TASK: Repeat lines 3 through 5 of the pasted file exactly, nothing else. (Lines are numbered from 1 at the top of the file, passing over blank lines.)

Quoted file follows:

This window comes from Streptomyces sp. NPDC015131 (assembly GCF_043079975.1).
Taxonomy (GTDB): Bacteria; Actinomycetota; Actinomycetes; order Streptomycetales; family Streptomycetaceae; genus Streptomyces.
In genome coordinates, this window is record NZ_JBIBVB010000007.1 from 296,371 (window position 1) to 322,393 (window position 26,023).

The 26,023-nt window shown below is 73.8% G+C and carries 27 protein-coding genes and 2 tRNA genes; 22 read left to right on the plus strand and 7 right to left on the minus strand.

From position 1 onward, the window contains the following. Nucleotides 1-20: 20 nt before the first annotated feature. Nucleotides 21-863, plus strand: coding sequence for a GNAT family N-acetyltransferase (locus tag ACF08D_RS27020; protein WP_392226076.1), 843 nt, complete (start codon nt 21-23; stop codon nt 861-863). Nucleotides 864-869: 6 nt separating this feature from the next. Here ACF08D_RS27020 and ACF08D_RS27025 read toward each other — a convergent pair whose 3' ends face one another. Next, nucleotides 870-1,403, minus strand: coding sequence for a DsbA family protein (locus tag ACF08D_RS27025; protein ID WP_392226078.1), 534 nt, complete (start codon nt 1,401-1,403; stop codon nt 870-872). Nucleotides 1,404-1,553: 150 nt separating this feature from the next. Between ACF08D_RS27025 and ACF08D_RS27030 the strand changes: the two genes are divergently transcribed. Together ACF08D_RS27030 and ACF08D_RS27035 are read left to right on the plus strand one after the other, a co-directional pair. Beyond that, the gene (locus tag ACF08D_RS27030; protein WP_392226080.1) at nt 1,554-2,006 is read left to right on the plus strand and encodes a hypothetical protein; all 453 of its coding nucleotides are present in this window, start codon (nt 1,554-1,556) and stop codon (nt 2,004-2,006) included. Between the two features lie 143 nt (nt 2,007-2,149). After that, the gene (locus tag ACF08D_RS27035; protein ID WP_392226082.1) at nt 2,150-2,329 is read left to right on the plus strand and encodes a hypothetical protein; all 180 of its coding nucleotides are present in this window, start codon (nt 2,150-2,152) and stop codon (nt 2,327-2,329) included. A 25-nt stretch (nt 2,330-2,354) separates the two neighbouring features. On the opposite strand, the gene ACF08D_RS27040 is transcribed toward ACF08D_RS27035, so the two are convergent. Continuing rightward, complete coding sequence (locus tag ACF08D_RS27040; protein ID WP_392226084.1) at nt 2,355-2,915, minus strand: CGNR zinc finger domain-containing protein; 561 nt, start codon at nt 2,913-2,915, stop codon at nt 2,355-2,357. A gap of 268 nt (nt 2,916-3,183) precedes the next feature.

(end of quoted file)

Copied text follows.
In genome coordinates, this window is record NZ_JBIBVB010000007.1 from 296,371 (window position 1) to 322,393 (window position 26,023).

The 26,023-nt window shown below is 73.8% G+C and carries 27 protein-coding genes and 2 tRNA genes; 22 read left to right on the plus strand and 7 right to left on the minus strand.

From position 1 onward, the window contains the following. Nucleotides 1-20: 20 nt before the first annotated feature. Nucleotides 21-863, plus strand: coding sequence for a GNAT family N-acetyltransferase (locus tag ACF08D_RS27020; protein WP_392226076.1), 843 nt, complete (start codon nt 21-23; stop codon nt 861-863). Nucleotides 864-869: 6 nt separating this feature from the next. Here ACF08D_RS27020 and ACF08D_RS27025 read toward each other — a convergent pair whose 3' ends face one another. Next, nucleotides 870-1,403, minus strand: coding sequence for a DsbA family protein (locus tag ACF08D_RS27025; protein ID WP_392226078.1), 534 nt, complete (start codon nt 1,401-1,403; stop codon nt 870-872). Nucleotides 1,404-1,553: 150 nt separating this feature from the next. Between ACF08D_RS27025 and ACF08D_RS27030 the strand changes: the two genes are divergently transcribed. Together ACF08D_RS27030 and ACF08D_RS27035 are read left to right on the plus strand one after the other, a co-directional pair. Beyond that, the gene (locus tag ACF08D_RS27030; protein WP_392226080.1) at nt 1,554-2,006 is read left to right on the plus strand and encodes a hypothetical protein; all 453 of its coding nucleotides are present in this window, start codon (nt 1,554-1,556) and stop codon (nt 2,004-2,006) included. Between the two features lie 143 nt (nt 2,007-2,149). After that, the gene (locus tag ACF08D_RS27035; protein ID WP_392226082.1) at nt 2,150-2,329 is read left to right on the plus strand and encodes a hypothetical protein; all 180 of its coding nucleotides are present in this window, start codon (nt 2,150-2,152) and stop codon (nt 2,327-2,329) included. A 25-nt stretch (nt 2,330-2,354) separates the two neighbouring features. On the opposite strand, the gene ACF08D_RS27040 is transcribed toward ACF08D_RS27035, so the two are convergent. Continuing rightward, complete coding sequence (locus tag ACF08D_RS27040; protein ID WP_392226084.1) at nt 2,355-2,915, minus strand: CGNR zinc finger domain-containing protein; 561 nt, start codon at nt 2,913-2,915, stop codon at nt 2,355-2,357. A gap of 268 nt (nt 2,916-3,183) precedes the next feature.